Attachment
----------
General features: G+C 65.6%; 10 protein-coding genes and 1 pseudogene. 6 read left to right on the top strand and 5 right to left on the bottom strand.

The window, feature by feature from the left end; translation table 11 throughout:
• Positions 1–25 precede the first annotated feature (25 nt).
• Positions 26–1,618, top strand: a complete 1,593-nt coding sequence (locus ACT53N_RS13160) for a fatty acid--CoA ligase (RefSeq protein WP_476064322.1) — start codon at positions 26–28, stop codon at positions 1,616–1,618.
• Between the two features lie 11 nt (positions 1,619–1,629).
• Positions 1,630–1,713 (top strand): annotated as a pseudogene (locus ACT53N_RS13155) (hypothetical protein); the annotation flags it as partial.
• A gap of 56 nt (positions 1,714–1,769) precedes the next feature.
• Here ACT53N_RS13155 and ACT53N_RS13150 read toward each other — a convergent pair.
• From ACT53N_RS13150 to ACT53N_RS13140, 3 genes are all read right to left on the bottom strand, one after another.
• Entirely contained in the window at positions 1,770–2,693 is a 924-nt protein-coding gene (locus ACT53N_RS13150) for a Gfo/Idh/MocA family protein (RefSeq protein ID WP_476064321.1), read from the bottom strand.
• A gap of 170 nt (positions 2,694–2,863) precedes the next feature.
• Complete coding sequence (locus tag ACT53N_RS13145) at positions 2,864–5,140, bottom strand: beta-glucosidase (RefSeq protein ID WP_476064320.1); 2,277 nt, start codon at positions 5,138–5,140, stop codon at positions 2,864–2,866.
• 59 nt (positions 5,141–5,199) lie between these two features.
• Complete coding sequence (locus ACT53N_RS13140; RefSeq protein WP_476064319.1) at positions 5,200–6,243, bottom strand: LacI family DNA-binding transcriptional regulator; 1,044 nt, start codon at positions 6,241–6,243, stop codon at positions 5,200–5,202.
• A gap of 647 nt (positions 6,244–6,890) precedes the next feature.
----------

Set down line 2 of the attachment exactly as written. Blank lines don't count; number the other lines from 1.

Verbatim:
The window, feature by feature from the left end; translation table 11 throughout: